Wednesday, 27 October 2010

Brussels Avenue Louise and Bois de La Cambre Running Route

Length: 11 km (6.8 miles), terrain flat

Brussels Running Routes:
Avenue Louise/Bois de la Cambre  
Center Loop 

Old-Town Sights
Atomium/Laeken
EU Quarter/Woluwe Park 
For more running routes, see Route List

Photos courtesy of the creative folks at Flickr Creative Common. Thanks!

I've probably spent a total of 2 years of my life in all the trips I've made to Brussels, and I love the place, but I still don't know how to put my finger on the character of the city. Brussels has a jumbled psyche of multiple personalities: it started as a Dutch-speaking town, and the old town looks like any other beautiful Dutch city. Over the years, though, the town was frenchified, and almost everyone speaks French nowadays, much to the resentment of the small Dutch-speaking community.

The monarchy also tried to make its stamp on the city: setting up palaces, grand parks and monuments all over the place. The city is officially bilingual, disguising the cultural war going on. And on top of the local disputes, Brussels is home to the European Commision, NATO and various international companies, giving the place a much more cosmopolitan feeling than its size would ever warrant.
Hotel Solvay on Avenue Louise, photo by zemistor
Brussels is full of surprises. Tiny parks, the old harbor, palace gardens can be discovered in every corner of the city. The main square, Grand Place, is maybe the most beautiful square in the world, and its side streets, like Rue des Bouchers (Beenhouwersstraat in Dutch), lined with quaint old restaurants with open fireplaces blazing homily away have a character all their own. With all this packed into a maze of twisty streets, it's hard for me to explain how to get around.

So I'll take the easy way out, and describe the straight run out into the huge Bois de La Cambre (Kammerbos) forest at the south edge of the city. We'll follow Avenue Louise, a chic, very French-feeling tree-lined boulevard with elegant buildings and a lot of art nouveau mixed in. The route is long though. If you want to skip the run up and down Avenue Louise and just run in nature, take tram line 94 to the end of the avenue, where the woods begin.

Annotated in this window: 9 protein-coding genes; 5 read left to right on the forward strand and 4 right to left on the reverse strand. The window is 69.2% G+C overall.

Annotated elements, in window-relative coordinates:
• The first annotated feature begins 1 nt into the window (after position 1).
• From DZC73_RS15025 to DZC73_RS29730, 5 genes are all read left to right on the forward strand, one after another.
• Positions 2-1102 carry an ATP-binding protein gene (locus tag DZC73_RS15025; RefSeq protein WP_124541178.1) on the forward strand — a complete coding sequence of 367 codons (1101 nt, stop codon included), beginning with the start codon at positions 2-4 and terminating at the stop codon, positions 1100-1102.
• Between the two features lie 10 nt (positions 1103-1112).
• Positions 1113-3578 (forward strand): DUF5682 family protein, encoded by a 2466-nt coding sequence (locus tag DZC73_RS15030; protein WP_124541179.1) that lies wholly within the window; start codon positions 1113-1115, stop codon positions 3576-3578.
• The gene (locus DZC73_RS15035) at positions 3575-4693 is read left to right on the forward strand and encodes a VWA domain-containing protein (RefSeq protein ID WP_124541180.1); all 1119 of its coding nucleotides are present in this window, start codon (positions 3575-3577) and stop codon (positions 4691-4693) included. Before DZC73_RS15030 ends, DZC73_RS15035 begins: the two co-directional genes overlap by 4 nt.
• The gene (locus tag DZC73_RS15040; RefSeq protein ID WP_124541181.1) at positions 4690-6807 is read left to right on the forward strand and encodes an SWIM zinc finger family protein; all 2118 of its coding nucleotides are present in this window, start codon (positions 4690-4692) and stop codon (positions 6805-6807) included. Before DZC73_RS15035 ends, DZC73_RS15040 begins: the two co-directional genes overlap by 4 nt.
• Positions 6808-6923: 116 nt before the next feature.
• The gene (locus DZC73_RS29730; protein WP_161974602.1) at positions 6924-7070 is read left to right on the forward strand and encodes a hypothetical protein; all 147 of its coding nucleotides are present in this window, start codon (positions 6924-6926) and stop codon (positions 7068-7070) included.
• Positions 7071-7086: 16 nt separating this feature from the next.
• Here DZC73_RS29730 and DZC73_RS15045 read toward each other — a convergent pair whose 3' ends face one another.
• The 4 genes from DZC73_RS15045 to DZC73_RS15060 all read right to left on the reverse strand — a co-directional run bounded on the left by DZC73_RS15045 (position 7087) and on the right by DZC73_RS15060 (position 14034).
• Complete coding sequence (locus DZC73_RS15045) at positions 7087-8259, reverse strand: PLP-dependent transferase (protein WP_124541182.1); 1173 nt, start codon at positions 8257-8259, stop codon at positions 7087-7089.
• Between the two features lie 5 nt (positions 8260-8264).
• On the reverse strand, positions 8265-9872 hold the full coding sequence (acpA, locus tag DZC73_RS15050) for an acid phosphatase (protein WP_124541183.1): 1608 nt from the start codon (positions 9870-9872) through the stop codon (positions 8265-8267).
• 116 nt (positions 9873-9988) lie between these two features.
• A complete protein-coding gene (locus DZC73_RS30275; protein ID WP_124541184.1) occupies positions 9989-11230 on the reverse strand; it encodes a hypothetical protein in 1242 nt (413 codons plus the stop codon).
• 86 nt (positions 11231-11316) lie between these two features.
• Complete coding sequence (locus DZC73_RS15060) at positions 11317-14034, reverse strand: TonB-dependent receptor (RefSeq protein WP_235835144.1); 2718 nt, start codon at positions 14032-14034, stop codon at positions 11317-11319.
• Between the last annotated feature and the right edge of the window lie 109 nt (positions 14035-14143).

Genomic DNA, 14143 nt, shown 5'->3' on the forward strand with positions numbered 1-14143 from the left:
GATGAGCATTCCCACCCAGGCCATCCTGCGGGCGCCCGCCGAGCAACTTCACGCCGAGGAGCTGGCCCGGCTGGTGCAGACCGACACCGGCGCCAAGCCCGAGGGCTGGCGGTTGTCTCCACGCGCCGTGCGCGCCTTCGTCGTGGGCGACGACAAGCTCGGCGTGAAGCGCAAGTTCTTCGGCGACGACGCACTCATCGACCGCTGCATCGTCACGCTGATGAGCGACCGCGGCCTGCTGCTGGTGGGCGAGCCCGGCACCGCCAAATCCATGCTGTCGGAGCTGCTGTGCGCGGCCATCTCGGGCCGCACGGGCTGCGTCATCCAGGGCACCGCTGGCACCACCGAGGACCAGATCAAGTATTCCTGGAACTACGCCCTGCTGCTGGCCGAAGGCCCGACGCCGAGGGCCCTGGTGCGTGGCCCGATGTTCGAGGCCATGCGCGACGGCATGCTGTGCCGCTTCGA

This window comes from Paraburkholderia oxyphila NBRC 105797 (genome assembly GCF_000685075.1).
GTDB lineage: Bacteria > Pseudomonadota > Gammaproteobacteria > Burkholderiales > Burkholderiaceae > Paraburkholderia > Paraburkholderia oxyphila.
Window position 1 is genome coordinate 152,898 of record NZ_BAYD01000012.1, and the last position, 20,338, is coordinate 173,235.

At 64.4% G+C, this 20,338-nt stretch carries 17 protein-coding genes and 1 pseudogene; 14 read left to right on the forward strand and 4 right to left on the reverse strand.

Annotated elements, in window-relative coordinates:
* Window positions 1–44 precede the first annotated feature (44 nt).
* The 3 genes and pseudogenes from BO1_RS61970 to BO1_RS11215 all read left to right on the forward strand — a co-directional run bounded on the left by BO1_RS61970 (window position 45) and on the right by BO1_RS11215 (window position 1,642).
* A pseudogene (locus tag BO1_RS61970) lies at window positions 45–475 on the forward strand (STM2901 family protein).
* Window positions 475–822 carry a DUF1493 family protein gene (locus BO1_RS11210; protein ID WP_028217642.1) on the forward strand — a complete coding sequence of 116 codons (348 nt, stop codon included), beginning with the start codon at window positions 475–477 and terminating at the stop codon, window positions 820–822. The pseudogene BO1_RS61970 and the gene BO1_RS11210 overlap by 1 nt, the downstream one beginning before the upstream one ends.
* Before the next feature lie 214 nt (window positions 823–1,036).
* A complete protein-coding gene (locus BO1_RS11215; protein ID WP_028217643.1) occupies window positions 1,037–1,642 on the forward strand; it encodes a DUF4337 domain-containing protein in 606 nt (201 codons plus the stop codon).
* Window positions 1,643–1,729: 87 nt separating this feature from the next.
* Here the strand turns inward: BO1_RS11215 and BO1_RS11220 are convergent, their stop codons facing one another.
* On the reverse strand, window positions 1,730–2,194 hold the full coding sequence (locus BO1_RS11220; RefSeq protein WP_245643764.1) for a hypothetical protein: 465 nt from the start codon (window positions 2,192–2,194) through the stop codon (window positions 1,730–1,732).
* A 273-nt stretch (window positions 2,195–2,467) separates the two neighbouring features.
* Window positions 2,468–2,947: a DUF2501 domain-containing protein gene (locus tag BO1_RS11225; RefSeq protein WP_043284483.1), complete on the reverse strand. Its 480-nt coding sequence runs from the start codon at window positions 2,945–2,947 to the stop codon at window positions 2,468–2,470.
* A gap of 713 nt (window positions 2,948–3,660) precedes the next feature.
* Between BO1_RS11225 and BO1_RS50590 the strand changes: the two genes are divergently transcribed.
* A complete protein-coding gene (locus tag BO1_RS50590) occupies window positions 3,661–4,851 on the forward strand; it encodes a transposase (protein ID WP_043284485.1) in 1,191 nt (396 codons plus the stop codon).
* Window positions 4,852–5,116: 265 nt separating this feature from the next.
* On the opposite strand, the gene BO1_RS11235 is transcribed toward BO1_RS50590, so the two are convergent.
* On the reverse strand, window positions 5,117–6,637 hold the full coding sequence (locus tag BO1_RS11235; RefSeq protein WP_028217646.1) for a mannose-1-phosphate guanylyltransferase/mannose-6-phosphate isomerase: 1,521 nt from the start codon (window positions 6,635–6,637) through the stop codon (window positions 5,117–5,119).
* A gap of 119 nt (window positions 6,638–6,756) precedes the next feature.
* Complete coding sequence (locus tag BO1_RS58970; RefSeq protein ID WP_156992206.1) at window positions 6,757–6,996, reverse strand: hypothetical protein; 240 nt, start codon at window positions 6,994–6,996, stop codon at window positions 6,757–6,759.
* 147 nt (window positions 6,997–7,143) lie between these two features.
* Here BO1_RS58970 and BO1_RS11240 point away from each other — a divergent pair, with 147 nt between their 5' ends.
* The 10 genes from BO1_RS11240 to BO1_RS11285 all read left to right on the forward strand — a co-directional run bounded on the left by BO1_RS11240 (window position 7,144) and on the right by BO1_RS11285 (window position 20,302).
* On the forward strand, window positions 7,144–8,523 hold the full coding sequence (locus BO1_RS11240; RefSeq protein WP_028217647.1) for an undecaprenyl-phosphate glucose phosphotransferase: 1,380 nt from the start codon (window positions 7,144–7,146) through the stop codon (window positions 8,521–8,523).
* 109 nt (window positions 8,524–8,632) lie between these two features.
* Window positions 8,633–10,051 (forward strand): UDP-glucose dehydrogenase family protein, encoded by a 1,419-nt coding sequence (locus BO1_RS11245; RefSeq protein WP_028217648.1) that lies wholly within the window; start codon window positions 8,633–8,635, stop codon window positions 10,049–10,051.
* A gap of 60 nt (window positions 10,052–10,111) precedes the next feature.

Along Avenue Louise, photo by 黃毛
The Bois de La Cambre Route
The route starts at Place Louise on the Boulevard de Waterloo, where you have a view over the old town down the hill. Waterloo is full of lively shopping and restaurants, with a real French flair. Just start running down either side of Avenue Louise.
Tram on Avenue Louise, photo by 黃毛
After a couple of blocks, at Place Stephanie, the trees begin and it takes on a more pleasant feeling. After a while, you've probably had enough of running in a straight line.

So, when you reach the green square where the street takes a slight turn to the right, turn left, running downhill through the little Jardin du Roi park to the park-lined Etang d'Ixelles ponds along Avenue General de Gaulle, where we turn right. Note the many art nouveau homes along this elegant street.

Etang d'Ixelles, photo by Countries in Colors
Follow the park another block, and you'll see the entrance to the old monastery, the Abbaye de La Cambre. The abbey now houses an art school and other institutes. But the beautiful gardens around the backside are open to the public, and you can run through them, looping through to the entrance again. At the entrance, turn left, joining up with Avenue Louise again, just a block away.

Cambre Monastery, photo by Countries in Colors

Cambre Monastery grounds, photo by Countries in Colors
We turn left on Louise to continue running southeastwards, and you can see that the street ends in just a couple of blocks.

From now on, you will be surrounded by nothing but the green forests of the Bois de la Cambre. At first, it's like a park, but soon it is just rolling beech-woods with lots of great paths. There are a few cross-streets, but you'll just need to keep running southeastwards through the woods.

At the park entrance, keep right, then turn left on the Allee des Amazones. This will take you past a theater and a restaurant. The park if fairly long and narrow: if you hit the edge to the left or right, just head back towards the middle again. Eventually, you'll hit the pond, with the Robinson restaurant on the island in the middle. Visitors can only get there via the little ferry at the shore.

NOTE: This is Brussels' most popular running track: you'll find lots of runners who just run laps around the lake.
Bois de la Cambre lake, photo by blesga
I would just say to join the crowd and  run around the lake, and then head back home the same way you came. If you really want to burn kilometers, you'll need a good map or a gps smartphone to guide you through the many kilometers of forest that lies ahead. There's basically no limit on how far you can go. I've done many great marathon training runs out there.
Bois de la Cambre, photo by Vainsang

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